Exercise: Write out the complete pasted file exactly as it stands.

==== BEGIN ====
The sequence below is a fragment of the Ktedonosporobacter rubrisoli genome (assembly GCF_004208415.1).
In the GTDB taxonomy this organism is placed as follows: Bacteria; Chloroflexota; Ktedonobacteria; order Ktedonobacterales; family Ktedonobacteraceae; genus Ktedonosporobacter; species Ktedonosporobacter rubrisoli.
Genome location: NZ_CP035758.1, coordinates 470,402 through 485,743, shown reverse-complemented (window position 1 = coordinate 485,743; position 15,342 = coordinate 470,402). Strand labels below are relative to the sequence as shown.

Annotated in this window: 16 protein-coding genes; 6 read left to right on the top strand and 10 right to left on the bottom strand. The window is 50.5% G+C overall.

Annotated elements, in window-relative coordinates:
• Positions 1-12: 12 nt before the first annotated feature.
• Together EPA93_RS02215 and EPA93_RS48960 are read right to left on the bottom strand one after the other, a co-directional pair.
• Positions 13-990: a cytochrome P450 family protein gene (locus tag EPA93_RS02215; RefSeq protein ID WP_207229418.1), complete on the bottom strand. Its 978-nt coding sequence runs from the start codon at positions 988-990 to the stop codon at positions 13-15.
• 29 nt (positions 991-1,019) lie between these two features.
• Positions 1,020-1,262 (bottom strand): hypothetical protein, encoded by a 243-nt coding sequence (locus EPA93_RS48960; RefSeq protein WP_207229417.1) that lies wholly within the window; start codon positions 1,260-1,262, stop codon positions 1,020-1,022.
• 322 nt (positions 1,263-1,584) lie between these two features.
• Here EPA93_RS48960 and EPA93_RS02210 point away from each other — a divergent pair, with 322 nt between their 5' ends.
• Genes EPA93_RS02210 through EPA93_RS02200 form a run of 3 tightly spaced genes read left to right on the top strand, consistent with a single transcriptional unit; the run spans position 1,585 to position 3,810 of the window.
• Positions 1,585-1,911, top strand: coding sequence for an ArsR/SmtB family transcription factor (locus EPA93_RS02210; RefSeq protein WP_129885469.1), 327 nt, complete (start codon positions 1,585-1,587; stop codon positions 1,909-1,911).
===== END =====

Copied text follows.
The sequence below is a fragment of the Ktedonosporobacter rubrisoli genome (assembly GCF_004208415.1).
In the GTDB taxonomy this organism is placed as follows: Bacteria; Chloroflexota; Ktedonobacteria; order Ktedonobacterales; family Ktedonobacteraceae; genus Ktedonosporobacter; species Ktedonosporobacter rubrisoli.
Genome location: NZ_CP035758.1, coordinates 470,402 through 485,743, shown reverse-complemented (window position 1 = coordinate 485,743; position 15,342 = coordinate 470,402). Strand labels below are relative to the sequence as shown.

Annotated in this window: 16 protein-coding genes; 6 read left to right on the top strand and 10 right to left on the bottom strand. The window is 50.5% G+C overall.

Annotated elements, in window-relative coordinates:
• Positions 1-12: 12 nt before the first annotated feature.
• Together EPA93_RS02215 and EPA93_RS48960 are read right to left on the bottom strand one after the other, a co-directional pair.
• Positions 13-990: a cytochrome P450 family protein gene (locus tag EPA93_RS02215; RefSeq protein ID WP_207229418.1), complete on the bottom strand. Its 978-nt coding sequence runs from the start codon at positions 988-990 to the stop codon at positions 13-15.
• 29 nt (positions 991-1,019) lie between these two features.
• Positions 1,020-1,262 (bottom strand): hypothetical protein, encoded by a 243-nt coding sequence (locus EPA93_RS48960; RefSeq protein WP_207229417.1) that lies wholly within the window; start codon positions 1,260-1,262, stop codon positions 1,020-1,022.
• 322 nt (positions 1,263-1,584) lie between these two features.
• Here EPA93_RS48960 and EPA93_RS02210 point away from each other — a divergent pair, with 322 nt between their 5' ends.
• Genes EPA93_RS02210 through EPA93_RS02200 form a run of 3 tightly spaced genes read left to right on the top strand, consistent with a single transcriptional unit; the run spans position 1,585 to position 3,810 of the window.
• Positions 1,585-1,911, top strand: coding sequence for an ArsR/SmtB family transcription factor (locus EPA93_RS02210; RefSeq protein WP_129885469.1), 327 nt, complete (start codon positions 1,585-1,587; stop codon positions 1,909-1,911).